The 5 Most Beautiful Beaches in Taiwan

Kenting's Baishawan and beautiful torquise ocean viewed from above.

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Taiwan’s mostly subtropical climate (only Kenting National Park enjoys a tropical climate) and its uncrowded beaches, make it a great place to relax by the ocean. Surprisingly, Taiwanese society has placed little value on swimming education and beach recreation and, as a result, most of the beautiful beaches in Taiwan are still not frequently visited. Luckily for tourists, summer water sports have been gaining momentum and there are now dedicated shops and tour providers for scuba diving, snorkeling, free diving, standup paddleboarding, and surfing. It is usually possible to rent surfboards or snorkeling equipment at Taiwan’s more popular beaches.

Fulong Beach & Longmen Beach in Gongliao District, New Taipei City

Taipei’s Classic Sandy Beach

This massive pyramid is part of the sand sculpture festival on Fulong Beach; the estuary of the Shuang River can be seen as well.
An expansive view of Fulong Beach and the mountains and coastline of the North Coast from a pedestrian bridge.
A youngster poses in front of a tall sand sculpture about the size of a car.
An artist working on carving his sand sculpture; the sculpture stands 3 to 4 meters tall.
A three-meter-tall Toy-Story-themed sand sculpture.
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Fulong Beach is Northern Taiwan’s largest sand beach. The beach extends past the coast and forms a barrier between the Shuang River Estuary and the pristine Pacific Ocean. 

Popular activities in the estuary include standup paddleboarding and kayaking while surfing and swimming are more popular in the cooler ocean waters. There is a surf break on the eastern side of the beach which is popular with standup paddleboarders and surfers.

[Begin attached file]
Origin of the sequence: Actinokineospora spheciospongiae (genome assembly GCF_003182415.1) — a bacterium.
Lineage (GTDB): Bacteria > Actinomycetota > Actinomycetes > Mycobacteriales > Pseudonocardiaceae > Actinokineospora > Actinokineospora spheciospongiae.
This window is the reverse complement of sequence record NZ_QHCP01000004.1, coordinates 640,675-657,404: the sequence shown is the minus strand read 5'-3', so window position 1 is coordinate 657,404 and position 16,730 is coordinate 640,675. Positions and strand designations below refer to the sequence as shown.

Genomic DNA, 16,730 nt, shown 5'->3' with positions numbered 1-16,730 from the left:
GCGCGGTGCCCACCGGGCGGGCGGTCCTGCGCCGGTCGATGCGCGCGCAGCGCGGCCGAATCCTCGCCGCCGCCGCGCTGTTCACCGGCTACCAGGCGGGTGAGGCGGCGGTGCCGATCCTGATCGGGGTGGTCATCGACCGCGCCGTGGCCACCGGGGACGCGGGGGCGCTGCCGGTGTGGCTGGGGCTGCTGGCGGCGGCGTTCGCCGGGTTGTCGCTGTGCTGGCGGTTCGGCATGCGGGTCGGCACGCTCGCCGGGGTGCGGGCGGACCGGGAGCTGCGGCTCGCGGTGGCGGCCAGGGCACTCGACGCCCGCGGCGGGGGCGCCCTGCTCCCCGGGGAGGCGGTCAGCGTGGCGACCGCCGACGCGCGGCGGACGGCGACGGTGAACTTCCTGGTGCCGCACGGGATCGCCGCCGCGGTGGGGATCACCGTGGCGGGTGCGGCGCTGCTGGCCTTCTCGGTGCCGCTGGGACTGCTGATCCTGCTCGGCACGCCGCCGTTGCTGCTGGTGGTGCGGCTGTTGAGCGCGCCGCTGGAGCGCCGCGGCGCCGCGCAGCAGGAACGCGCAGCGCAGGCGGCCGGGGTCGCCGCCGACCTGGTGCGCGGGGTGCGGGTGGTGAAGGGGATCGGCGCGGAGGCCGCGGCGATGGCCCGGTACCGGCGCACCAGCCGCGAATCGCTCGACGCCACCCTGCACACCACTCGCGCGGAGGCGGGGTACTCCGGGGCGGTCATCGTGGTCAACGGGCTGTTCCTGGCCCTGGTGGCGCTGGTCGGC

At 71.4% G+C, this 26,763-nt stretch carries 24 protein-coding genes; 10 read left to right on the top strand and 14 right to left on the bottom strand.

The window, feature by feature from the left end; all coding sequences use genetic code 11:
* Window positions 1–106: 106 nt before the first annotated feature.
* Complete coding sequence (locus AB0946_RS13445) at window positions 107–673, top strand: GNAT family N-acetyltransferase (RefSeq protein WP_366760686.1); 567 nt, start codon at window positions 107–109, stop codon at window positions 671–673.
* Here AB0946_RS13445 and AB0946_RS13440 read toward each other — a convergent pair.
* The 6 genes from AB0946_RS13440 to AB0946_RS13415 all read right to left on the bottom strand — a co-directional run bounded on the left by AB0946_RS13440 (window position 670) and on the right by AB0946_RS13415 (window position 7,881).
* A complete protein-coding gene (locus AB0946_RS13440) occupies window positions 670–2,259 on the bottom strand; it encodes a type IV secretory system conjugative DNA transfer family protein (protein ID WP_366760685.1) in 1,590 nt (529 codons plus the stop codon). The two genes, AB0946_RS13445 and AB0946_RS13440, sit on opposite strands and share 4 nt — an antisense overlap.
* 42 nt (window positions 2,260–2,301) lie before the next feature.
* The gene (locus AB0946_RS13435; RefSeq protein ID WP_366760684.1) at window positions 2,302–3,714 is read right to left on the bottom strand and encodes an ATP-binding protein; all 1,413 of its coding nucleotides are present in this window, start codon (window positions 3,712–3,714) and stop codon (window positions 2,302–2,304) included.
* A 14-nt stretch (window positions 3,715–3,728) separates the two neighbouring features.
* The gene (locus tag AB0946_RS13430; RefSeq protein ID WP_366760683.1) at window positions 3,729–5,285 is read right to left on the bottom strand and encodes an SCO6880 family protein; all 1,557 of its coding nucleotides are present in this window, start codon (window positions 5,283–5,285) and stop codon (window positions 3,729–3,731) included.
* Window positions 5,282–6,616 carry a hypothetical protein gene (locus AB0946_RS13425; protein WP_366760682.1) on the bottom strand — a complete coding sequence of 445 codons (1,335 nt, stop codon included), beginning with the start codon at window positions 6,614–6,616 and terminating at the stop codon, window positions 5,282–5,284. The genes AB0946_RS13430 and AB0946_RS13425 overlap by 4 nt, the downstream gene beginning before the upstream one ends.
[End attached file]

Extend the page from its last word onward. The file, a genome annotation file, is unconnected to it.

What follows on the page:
Every summer, during the Fulong International Sand Sculpture Art Festival, the beach is covered with intricately molded, towering sand sculptures up to 5 meters tall.

Niushan Huting in Shoufeng Township, Hualien County

The East Coast National Scenic Area’s Dark-Sanded Treasure

Niushan Beach features black sand and amazing views of the East Coast.
The sun shines over Niushan Beach.
A tall sculpture stands at the entrance to Niushan Beach.
More wood and stone artworks can be seen in the grassy field behind Niushan Beach.
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Niushan Huting, a hidden black sand beach sandwiched by steep cliffs to the south and mountains to the north, is one of the most beautiful beaches in Taiwan. This hidden gem can only be reached by a steep farm road that drops down into the valley from Coastal Highway 11.

Sitting above the beach, there is only a solitary indigenous restaurant and campground. Large-scale driftwood sculptures are on display around the restaurant and food and lodging are available.

In the past, this beach has played host to one of Asia’s most famous electronic dance parties. Organik Festival—now in its 10th year—has seen popular DJs from all over the world fly to Taiwan to perform and camp over the course of three nights in this beautiful isolated paradise.

Qixingtan Beach in Xincheng Township, Hualien County

Pebble Beach With Sweeping Views of Taroko and the Qingshui Cliffs

A pair of cyclists bike along the bicycle path next to Qixingtan Beach
A wave crashes down on the rocky shore of Qixingtan Beach as the mountains of Taroko National Park are visible in the background.